The nation’s first criminal trial of a football coach charged with causing a player’s heat-related death ended in a not-guilty verdict after 90 minutes of deliberation.
That’s how long a Jefferson County jury Thursday took to consider the case before acquitting former Pleasure Ridge Park football coach Jason Stinson of reckless homicide and wanton endangerment in the 2008 death of sophomore lineman Max Gilpin.
After Judge Susan Schultz Gibson announced the not guilty verdict on the charges, as Stinson dropped his head and hugged defense attorney Brian Butler. Stinson’s wife Monica sobbed, saying repeatedly, “Thank you, Lord.”
Minutes earlier, before the verdict was read, Stinson led a prayer circle of friends, family and supporters outside the courtroom, asking God to give the family of Max Gilpin closure and “heal their hearts … they miss their son.”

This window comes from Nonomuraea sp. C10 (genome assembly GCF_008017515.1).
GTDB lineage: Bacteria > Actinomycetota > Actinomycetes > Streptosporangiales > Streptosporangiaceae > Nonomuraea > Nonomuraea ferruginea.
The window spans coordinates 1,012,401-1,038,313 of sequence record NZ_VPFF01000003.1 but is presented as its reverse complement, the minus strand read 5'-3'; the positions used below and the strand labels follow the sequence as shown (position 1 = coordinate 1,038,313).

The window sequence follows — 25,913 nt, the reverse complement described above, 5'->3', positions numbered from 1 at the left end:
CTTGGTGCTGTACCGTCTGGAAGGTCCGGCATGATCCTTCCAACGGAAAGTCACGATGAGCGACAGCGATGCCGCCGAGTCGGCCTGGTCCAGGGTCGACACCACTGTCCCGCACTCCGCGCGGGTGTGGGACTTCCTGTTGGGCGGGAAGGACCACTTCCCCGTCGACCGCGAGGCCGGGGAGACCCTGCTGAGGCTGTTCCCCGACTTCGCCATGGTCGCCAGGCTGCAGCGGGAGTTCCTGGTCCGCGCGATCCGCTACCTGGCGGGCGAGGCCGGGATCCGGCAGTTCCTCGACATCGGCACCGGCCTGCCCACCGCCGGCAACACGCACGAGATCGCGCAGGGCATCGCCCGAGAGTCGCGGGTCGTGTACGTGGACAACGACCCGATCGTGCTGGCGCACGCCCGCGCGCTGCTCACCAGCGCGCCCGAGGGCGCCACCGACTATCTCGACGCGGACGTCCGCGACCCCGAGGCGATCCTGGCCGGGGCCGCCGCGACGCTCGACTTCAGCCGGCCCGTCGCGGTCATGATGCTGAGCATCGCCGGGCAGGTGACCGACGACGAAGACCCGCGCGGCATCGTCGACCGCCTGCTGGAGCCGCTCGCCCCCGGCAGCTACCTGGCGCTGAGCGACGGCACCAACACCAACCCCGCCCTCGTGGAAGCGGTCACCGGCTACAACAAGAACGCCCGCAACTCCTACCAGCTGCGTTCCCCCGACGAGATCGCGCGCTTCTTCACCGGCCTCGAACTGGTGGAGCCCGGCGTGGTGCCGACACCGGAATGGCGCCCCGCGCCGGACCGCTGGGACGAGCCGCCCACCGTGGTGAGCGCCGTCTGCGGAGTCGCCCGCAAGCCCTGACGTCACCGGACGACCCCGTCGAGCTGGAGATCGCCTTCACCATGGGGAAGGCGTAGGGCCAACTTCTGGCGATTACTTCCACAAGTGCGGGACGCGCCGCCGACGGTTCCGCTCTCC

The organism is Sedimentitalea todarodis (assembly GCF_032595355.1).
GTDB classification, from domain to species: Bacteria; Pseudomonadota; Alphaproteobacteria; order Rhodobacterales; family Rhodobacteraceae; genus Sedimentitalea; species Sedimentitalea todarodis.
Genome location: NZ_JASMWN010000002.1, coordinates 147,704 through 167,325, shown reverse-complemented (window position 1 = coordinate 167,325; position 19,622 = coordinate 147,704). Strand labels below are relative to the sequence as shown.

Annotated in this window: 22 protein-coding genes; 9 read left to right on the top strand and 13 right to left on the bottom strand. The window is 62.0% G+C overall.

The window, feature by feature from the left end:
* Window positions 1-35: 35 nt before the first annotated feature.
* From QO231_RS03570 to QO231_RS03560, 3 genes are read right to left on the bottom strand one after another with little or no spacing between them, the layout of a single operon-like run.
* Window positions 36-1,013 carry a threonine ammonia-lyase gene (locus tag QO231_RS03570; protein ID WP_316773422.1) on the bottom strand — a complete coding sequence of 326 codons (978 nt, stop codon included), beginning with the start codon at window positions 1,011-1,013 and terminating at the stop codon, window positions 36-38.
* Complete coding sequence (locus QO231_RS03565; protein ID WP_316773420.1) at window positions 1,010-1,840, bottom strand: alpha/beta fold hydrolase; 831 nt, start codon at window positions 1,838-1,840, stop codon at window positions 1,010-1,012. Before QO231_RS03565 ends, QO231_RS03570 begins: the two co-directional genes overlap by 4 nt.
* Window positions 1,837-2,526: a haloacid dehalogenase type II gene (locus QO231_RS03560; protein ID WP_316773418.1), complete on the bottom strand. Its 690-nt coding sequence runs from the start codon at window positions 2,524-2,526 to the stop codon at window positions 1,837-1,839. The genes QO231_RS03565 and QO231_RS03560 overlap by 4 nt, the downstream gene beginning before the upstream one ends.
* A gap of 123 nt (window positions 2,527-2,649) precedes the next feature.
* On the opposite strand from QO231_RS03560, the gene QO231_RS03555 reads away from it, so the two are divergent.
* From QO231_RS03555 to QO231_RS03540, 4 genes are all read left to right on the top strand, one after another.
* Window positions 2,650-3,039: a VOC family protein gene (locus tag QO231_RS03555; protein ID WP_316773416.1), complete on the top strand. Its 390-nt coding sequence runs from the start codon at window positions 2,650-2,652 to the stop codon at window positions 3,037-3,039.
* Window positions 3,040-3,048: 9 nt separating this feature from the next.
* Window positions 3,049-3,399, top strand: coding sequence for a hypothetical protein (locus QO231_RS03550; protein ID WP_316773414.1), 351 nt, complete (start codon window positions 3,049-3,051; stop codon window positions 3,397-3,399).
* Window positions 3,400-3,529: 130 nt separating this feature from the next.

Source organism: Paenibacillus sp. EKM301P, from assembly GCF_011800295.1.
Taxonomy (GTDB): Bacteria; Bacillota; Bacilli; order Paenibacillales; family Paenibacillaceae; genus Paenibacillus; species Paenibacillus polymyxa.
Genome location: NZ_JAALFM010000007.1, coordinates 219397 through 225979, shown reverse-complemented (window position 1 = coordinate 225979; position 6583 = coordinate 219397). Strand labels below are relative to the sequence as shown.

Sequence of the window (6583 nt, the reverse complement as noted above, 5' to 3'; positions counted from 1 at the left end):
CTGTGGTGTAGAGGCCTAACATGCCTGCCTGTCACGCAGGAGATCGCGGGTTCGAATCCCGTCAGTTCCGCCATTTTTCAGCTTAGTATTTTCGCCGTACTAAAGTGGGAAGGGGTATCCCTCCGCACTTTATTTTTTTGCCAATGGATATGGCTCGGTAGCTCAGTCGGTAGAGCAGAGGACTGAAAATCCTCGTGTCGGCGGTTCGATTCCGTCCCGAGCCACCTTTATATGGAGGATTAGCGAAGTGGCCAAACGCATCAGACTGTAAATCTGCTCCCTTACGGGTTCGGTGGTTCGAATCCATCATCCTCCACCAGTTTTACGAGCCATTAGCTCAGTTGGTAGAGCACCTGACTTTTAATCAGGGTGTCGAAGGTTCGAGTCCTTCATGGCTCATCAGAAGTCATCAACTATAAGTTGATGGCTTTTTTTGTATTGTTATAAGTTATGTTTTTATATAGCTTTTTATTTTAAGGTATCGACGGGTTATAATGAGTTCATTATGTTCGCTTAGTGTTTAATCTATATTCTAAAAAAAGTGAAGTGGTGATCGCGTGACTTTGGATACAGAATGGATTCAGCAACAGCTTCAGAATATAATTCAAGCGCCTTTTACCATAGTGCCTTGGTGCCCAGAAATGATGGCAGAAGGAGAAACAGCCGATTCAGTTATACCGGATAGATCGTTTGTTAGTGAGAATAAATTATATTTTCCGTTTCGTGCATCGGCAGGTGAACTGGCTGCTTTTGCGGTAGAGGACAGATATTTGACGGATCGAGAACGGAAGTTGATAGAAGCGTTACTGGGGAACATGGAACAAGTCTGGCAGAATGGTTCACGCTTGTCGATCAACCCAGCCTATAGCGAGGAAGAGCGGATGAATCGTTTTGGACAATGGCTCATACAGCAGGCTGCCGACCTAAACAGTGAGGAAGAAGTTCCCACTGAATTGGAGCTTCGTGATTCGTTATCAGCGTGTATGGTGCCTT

Michele Crockett, Max’s mother, told reporters that the family was disappointed with the verdict but their main objective was that “Max’s death would not be in vain and this trial brought awareness, which is what we wanted.” ...
...[I]n his closing, Dathorne lashed out at the prosecution for indicting the former coach, saying prosecutors wrongly rushed to judgment and then, because of media attention, refused to back down when they realized they were wrong.
“We’ve got a man looking at prison time for being a football coach,” Dathorne said, telling jurors that football is, in itself, a risk and Max’s death three days after practice was an accident...
Thursday, September 17, 2009
This from the Courier-Journal: